In discussing games here on a weekly basis there have been many genres of games but one that has not been reviewed is the world of print 'n play (PnP) games.
Well that changes now as we take a look at Ragnarok: Aesir and Jotunn.
It would be remiss not to provide a brief description of what a PnP game is. The explanation is rather simple. They are games which designers have created, and for a variety of reasons have never formally published. So rather than never having their games played, they provide the necessary files online to allow people to print the material which in turn allows them to play the game.
The realm of PnP is as diverse as the varied world of boardgames, from chess variants, through to games with elaborate boards and a variety of bits and pieces to print.
The more pieces, the more cutting, and gluing there is to a PnP game makes them ideal projects for crafters.
In some respects one of the simplest games for PnP is a card game, which is exactly what Ragnarok: Aesir and Jotunn is.
Ragnarok: Aesir and Jotunn is designed by Todd Sanders who has a growing reputation in terms of PnP games, both for their aesthetic qualities and their playability.
Ragnarok of course is part of the myth and lore of the Vikings, and Sanders borrows heavily from those myths for the game which simulates the great battle at the end of time between the Aesir (Norse Gods) and the Jötunn (evil giants).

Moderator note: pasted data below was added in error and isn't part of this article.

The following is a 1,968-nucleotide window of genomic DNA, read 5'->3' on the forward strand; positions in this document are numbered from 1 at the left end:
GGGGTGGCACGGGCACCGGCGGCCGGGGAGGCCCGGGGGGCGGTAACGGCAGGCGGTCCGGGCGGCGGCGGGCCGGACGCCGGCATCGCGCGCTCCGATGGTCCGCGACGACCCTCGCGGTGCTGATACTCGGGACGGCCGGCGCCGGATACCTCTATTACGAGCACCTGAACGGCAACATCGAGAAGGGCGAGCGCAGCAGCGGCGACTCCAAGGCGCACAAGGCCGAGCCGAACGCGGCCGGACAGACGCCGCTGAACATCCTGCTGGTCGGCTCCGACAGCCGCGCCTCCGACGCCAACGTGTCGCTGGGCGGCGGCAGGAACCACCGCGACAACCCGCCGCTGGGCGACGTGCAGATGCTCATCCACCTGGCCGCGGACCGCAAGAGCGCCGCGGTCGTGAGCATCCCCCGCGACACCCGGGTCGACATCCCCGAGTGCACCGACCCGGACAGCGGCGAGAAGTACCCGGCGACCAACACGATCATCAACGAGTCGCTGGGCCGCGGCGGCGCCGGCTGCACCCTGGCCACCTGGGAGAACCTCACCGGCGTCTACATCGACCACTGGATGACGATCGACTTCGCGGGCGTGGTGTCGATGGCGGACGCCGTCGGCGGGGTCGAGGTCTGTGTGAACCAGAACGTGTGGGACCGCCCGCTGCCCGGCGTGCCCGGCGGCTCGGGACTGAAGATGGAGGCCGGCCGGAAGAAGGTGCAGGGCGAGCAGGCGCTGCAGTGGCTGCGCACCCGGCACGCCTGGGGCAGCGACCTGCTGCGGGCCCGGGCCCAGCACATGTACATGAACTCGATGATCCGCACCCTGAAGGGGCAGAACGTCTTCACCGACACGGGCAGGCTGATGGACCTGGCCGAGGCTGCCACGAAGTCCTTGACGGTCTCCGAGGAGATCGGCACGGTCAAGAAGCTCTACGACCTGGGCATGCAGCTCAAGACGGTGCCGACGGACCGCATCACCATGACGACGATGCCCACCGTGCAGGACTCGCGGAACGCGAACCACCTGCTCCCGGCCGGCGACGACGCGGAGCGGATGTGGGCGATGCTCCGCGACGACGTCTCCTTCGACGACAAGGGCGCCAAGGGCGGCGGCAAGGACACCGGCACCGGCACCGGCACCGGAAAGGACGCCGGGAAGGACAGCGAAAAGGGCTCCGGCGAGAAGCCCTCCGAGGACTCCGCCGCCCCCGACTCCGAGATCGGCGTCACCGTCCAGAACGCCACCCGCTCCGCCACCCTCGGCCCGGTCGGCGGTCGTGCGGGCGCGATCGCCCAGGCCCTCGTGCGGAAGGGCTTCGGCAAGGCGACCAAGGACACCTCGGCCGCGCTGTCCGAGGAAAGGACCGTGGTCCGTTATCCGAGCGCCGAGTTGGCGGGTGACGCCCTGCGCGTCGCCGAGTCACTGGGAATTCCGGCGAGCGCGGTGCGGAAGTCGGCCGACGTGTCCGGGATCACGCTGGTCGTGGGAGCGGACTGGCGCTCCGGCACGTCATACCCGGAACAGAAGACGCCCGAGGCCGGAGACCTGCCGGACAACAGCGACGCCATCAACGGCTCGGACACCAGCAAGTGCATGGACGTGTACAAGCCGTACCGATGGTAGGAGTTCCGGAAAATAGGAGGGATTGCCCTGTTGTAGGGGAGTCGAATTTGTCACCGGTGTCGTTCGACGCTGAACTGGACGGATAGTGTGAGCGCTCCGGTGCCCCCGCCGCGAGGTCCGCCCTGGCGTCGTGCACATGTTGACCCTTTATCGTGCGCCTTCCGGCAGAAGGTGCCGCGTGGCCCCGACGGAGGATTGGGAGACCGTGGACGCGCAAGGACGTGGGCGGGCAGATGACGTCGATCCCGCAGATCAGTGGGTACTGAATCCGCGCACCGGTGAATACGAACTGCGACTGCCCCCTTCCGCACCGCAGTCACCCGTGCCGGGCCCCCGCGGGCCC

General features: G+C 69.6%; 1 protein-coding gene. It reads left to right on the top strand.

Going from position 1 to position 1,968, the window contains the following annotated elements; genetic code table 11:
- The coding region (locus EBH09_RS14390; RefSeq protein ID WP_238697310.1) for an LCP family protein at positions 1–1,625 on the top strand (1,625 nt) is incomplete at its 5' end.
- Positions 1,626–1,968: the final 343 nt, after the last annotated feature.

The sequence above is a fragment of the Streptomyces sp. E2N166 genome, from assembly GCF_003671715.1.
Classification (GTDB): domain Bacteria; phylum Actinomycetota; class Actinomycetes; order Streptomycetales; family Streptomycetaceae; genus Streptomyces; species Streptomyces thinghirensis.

The game uses a deck of 54 Ragnarök cards, which are free to print. You also need nine six-sided dice and a few markers for each player.
One player has the Aesir Norse Gods and battles, in a series of realms (rounds), against the Jötunn Frost Giants played by the other player. To win the game a player must win five battles in the nine realms.
In a battle players use the attributes of strength, wisdom, and cunning, which are influenced by different aspects of the cards played.
Strength cards are played first, followed by two cards from your hand representing wisdom, which allow you to roll a number of dice to add to your strength. The final card of each battle is for cunning, allowing modifications to the dice rolls.
There is a level of strategy regarding when to play certain cards which will give you bonuses depending on the realm they are played in.
As a PnP game, something like Ragnarok: Aesir and Jotunn is pretty straight forward, and easily made to look good, and to last.
In most cases PnP files for card games will have the cards printing at the size of a regular deck of cards. Once printed, cut them out. Scissors work, although a utility knife, and straight edge cutting over a piece of glass can be smoother.
Some print on sticker paper then attach to a regular card. A quicker way, which also assures the cards last is to slip the PnP card, and a real card into a gaming card sleeve. The regular card provides strength and the sleeve protection.
The cards here are sharply done with excellent art. The game plays smoothly, with just enough depth and simplicity mixed together for a good gaming experience. A game certainly worth the effort to print and play.
Check it out at www.boardgamegeek.com/boardgame/92777/ragnarok-aesir-and-jotunn
-- Review appeared in Yorkton This Week newspaper April 20, 2011 - Yorkton, SK. Canada